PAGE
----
Print publications continue to take a beating as ad dollars shrink and the plethora of designer-fashion or sexy men’s titles shrivel. First there was CosmoGirl, then the 116-year-old DNR (from which WWD actually started), then Men’s Vogue scaling back to 2 inserts in Vogue. Now, Conde Nast has announced they must shrink its head-count 5% somehow, someway. So who got the boot so far? Editor Peter Newcomb from Vanity Fair who’s now going to a “contributing editor,” plus 3 other staffers. Then there’s Lisa Jordan Helms, publisher/advertising director who will be leaving Vogue, and Beth Altschull, the special projects director from GQ.

Interestingly however, certain forms of media, especially online and/or having to do with global youth culture continue to grow (and we’re not talking about the so-called surprise hit of the teen-vamp movie “Twilight” which isn’t really a surprise to us at all (and let’s not even get started with what we knew would be a guaranteed success of the relaunched archival punk-girl flick “The Fabulous Stains”). While print in certain genres is petering-out and the movie industry continues to not get it, Fuel TV, a leading action sports TV network is expanding. Last week we received a flurry of press releases–almost as though despite hard times for some, they just had a lot of new stuff going on. First, they are firing-up a new second season of “Camp Woodward” based on the world’s premiere action sports camp airing Sunday February 15 at 8:30 EST, staring 2 teenage skaters and one BMXer as they head to Camp Woodward in Pennsylvania, following the course of their camp experiences, trials, and tribulations.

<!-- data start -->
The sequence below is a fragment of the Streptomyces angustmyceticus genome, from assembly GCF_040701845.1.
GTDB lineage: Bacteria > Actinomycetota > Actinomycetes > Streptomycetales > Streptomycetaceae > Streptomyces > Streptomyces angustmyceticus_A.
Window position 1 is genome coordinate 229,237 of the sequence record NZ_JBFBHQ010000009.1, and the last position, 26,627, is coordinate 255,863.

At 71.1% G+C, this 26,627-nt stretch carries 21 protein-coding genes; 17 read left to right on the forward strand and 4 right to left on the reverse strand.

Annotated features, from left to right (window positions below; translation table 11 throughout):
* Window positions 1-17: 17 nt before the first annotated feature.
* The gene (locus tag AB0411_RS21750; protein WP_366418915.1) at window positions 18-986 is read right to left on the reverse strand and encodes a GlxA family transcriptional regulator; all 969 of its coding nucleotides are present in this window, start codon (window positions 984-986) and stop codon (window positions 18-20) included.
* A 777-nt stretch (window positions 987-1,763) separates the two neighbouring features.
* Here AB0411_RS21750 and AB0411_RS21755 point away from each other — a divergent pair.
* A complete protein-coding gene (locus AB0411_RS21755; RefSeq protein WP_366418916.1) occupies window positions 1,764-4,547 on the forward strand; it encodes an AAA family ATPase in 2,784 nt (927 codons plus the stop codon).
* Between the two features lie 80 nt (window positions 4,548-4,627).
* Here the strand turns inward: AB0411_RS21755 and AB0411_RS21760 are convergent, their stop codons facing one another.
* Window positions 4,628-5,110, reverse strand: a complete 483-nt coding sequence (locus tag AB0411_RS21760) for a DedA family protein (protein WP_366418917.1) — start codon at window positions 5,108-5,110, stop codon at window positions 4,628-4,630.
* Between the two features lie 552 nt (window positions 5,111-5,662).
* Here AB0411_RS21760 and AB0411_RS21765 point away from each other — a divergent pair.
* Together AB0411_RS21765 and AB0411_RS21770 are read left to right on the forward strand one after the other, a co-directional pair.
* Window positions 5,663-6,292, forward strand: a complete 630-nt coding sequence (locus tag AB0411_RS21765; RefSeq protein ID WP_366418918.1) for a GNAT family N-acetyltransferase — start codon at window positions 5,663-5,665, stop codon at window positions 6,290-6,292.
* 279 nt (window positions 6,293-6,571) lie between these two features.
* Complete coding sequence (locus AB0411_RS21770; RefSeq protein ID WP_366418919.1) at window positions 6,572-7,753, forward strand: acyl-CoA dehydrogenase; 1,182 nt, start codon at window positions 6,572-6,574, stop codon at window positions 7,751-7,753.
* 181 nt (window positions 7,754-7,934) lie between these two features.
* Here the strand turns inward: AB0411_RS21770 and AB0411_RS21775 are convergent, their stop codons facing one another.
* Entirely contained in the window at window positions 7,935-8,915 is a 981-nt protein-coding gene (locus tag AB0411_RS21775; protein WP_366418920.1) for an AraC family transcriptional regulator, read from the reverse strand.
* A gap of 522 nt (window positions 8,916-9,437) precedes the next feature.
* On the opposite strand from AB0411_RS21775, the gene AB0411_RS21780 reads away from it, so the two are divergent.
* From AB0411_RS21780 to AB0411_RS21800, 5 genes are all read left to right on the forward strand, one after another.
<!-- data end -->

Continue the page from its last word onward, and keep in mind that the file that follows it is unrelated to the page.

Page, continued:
Secondly, they are launching their premium shows on HD streaming video player created by Move Networks on their website including the show “The Great Ride Open” which is only available on their site. It will also feature the “Oakley Arctic Challenge,” “The Standard Snowboard Show,” “Firsthand,” and others. What’s cool about this is that Fuel TV, which we still can’t believe is the only television network dedicated to action sports, will now be offering HD sports online.

According to John Edwards, the CEO of Move Networks, “Providing internet audiences with a similar, high-quality television experience gives viewers a new way to experience the action, and offers FUEL TV a new way to increase overall viewership.” Of course this makes sense since most people within our generation tend to watch programs online anyway. Some other shows from Fuel TV can be found at and paid download via iTunes.

Finally, Fuel TV, which is owned by Fox Cable Networks, reached a deal with DirectTV and Verizon FiOS and will now be launching On Demand service for Fuel TV shows.

All of this of course is great news for the action sports industry, athletes, and fans, but also, along with the unexpected youth market movie hits, mags, books, and blogs that are still popular and growing, it’s time for some in the entertainment industry to take a fresh look at how youth culture plans on shaping their future entertainment patterns.